Ada Twist, Scientist by Andrea Beaty
This book intends to make more children interested in science. It focuses on Ada, a curious but silent child. Upon her third birthday, after not speaking one word ever in her life, Ada suddenly begins asking many advanced, science-focused questions. Her silence these past three years was simply the mark of a curious child soaking in her surroundings. The rest of the story, which includes a lot of rhyming, talks about her first big experiment. She notices a horrible smell that inspires a scientific search for the source. (I had a solid guess about the smell’s source, but it was sadly never confirmed.) What ensues is a crazy search, but it definitely serves a purpose. After reading Ada Twist, Scientist any child will have a new or renewed interest in the scientific process.
Stellaluna by Janell Cannon
My sister loved this book when she was younger. Despite her constant chatter about the book, I never read it. (Until now.) Although the plot was too convenient for me in some parts, I recognize the appeal of this book to younger children. It is not a nonfiction book, but it has the feeling of a nonfiction book. The illustrations are realistic. The story includes facts about lifestyle and eating habits for both bats and birds. Cannon demonstrates a creative way of integrating nonfiction details about animals in a fictional setting. The inclusion of facts also sets up for some great compare and contrast story elements. Stellaluna manages to be a sweet, thoughtful story that engages its young audience while also providing a foundation for a variety of reading skills.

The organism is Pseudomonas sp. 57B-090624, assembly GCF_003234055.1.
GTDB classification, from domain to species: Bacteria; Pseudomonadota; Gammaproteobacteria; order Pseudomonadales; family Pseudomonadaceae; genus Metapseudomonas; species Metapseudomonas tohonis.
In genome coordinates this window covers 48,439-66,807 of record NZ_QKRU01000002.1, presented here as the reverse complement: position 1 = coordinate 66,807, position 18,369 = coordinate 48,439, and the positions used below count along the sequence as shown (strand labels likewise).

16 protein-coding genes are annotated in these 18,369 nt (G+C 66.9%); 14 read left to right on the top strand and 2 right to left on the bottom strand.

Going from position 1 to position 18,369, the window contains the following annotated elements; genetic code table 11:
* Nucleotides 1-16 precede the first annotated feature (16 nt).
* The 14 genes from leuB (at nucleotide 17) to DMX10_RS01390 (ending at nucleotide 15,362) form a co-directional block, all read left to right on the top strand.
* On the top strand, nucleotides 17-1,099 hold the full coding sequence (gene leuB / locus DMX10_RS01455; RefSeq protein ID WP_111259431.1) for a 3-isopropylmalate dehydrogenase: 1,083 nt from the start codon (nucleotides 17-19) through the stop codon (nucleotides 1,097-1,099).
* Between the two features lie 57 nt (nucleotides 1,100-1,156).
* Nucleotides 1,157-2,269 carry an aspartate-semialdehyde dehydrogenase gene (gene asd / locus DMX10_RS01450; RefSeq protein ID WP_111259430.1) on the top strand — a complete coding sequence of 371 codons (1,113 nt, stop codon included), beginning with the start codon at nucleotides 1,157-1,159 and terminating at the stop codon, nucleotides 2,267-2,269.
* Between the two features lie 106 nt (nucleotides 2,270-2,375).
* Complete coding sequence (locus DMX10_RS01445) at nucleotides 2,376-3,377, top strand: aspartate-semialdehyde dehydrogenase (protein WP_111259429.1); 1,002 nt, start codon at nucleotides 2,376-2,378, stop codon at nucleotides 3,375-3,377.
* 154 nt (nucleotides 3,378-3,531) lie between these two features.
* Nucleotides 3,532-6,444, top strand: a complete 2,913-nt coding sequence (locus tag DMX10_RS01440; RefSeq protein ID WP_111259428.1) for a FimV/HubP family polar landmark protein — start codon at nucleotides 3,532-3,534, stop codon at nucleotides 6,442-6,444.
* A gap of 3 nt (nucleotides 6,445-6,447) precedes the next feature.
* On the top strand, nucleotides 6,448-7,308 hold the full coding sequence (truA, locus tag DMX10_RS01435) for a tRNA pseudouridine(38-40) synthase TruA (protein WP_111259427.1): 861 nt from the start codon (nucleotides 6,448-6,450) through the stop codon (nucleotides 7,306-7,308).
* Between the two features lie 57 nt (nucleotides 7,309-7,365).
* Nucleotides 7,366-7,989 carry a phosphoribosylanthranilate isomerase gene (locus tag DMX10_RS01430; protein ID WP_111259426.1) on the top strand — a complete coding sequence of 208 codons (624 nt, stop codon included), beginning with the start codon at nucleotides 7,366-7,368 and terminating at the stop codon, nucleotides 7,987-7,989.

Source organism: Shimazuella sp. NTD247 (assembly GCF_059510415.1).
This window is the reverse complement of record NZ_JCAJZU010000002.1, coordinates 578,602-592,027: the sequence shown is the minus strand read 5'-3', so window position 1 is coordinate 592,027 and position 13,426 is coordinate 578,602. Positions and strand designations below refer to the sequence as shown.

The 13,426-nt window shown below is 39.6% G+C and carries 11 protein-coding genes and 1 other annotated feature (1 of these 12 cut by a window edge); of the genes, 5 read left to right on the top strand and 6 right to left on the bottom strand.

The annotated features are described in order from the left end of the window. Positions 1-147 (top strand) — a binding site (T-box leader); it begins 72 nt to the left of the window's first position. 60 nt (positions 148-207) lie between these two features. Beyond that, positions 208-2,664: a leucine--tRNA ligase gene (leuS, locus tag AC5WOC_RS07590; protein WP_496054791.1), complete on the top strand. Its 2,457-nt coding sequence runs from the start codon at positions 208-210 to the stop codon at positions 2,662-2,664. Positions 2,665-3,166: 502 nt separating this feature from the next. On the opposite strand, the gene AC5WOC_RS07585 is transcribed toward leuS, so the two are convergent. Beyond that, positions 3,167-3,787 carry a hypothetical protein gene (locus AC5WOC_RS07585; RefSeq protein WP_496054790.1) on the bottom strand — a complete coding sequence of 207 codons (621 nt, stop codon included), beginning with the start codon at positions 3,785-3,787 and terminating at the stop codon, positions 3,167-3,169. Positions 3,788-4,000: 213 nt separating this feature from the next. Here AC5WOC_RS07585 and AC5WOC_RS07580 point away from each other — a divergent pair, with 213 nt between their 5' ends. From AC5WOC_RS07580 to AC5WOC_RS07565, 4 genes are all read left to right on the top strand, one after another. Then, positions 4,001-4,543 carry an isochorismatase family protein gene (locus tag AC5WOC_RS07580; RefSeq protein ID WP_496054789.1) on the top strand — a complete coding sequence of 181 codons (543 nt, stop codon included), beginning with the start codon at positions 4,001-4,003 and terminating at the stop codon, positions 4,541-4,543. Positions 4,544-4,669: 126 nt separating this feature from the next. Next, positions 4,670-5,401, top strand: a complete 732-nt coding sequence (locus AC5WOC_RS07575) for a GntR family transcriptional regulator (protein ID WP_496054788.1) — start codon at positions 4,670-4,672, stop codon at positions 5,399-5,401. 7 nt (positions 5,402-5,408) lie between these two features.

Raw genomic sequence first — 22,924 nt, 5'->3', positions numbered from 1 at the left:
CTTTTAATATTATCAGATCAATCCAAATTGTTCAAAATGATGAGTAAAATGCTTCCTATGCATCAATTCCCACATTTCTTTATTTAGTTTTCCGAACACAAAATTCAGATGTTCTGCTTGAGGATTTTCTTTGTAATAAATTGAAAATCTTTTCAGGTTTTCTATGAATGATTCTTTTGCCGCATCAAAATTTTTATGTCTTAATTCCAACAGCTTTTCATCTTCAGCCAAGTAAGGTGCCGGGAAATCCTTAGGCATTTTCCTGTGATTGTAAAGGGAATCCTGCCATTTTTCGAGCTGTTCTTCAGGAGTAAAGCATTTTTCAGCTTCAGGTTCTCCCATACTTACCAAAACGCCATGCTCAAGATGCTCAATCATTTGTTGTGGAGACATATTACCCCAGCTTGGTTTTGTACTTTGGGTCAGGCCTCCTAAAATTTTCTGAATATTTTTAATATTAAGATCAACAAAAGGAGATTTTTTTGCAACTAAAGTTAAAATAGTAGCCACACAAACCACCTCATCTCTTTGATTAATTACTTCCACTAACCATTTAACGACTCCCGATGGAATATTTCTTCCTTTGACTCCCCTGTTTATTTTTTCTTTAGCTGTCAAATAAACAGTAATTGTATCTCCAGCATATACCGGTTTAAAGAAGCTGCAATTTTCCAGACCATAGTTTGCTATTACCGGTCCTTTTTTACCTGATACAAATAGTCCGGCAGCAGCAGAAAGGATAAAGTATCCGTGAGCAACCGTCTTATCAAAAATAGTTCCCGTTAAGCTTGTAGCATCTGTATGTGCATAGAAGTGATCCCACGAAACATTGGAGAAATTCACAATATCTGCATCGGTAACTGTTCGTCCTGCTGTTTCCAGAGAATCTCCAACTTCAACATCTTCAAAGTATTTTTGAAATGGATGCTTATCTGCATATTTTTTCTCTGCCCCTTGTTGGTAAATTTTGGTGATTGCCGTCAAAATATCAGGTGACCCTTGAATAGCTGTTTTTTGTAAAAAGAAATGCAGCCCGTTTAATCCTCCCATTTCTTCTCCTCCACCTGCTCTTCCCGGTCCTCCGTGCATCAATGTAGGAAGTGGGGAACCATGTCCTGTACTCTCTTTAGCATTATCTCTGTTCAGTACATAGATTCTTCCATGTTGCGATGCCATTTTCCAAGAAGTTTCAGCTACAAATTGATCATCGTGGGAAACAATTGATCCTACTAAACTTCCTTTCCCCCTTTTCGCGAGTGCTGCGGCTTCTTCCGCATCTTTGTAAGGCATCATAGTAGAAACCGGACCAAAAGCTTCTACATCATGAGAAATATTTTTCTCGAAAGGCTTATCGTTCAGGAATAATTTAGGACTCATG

You Wouldn’t Want to Live Without Math! by Anne Rooney
This one isn’t really a picture book, but it has lots illustrations, and is intended for elementary aged children. There are a lot of books in this nonfiction series. The older ones are about significant moments in history. (You Wouldn’t Want to Be a Roman Gladiator! was one of my favorites growing up.) Most of the books published today are about different things you wouldn’t want to live without. The books have silly illustrations and integrate subtle jokes while also giving a lot of factual information. Even with different writers and authors, the books remain consistent. This particular You Wouldn’t Want To title focuses on math, and would be an excellent pick for any child who tries to convince themselves math is pointless. The only downside is that this book describes mathematical processes like whoever is reading knows nothing about math…yet anyone who would need that basic explanation likely wouldn’t be at the reading level required for comprehending this book.